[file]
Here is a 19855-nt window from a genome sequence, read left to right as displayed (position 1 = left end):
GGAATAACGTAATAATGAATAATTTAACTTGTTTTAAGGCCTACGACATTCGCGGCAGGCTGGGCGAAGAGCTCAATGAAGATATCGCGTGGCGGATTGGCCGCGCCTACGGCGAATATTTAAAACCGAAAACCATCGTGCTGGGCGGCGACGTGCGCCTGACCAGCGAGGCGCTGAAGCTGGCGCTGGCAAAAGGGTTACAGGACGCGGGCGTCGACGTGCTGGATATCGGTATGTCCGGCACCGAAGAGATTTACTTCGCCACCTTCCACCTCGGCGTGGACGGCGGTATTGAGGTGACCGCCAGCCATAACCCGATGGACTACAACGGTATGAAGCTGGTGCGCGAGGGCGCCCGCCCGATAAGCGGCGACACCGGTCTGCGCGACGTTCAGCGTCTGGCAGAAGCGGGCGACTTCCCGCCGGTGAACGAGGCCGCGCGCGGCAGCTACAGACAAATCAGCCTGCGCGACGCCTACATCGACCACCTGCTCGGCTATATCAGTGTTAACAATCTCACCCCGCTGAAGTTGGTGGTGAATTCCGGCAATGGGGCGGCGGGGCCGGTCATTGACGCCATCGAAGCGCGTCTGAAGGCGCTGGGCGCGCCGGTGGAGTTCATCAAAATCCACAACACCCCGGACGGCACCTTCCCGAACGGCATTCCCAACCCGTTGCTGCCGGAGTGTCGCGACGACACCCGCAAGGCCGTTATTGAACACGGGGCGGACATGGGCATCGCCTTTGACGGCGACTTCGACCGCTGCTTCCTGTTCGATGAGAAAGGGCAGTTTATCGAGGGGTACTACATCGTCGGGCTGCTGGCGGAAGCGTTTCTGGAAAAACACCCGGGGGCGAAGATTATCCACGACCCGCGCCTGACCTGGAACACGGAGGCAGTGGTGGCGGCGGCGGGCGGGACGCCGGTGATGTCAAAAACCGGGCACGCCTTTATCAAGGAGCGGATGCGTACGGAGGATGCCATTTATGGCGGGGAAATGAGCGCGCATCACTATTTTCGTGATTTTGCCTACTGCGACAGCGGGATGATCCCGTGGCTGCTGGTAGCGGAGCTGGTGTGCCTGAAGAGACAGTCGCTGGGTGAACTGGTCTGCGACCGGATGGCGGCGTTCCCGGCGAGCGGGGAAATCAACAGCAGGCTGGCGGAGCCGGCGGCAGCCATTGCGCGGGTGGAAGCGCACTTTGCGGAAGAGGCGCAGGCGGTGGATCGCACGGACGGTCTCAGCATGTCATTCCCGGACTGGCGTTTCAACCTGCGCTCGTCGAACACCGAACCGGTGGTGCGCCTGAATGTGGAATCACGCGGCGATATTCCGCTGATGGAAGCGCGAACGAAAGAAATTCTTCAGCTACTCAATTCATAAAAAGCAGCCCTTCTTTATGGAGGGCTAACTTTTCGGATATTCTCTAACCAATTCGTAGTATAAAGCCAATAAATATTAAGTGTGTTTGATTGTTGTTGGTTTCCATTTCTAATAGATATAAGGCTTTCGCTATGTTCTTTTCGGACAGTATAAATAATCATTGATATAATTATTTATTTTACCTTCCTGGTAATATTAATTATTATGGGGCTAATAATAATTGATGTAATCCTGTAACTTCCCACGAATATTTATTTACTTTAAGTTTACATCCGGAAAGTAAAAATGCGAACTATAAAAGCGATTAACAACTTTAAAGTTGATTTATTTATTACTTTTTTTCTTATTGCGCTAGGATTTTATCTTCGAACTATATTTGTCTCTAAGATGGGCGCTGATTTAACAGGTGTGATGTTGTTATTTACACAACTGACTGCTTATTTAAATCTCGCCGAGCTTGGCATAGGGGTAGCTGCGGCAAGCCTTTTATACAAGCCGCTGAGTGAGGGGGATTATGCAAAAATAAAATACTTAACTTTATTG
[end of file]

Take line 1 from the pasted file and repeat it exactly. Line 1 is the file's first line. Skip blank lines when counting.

Here is a 19855-nt window from a genome sequence, read left to right as displayed (position 1 = left end):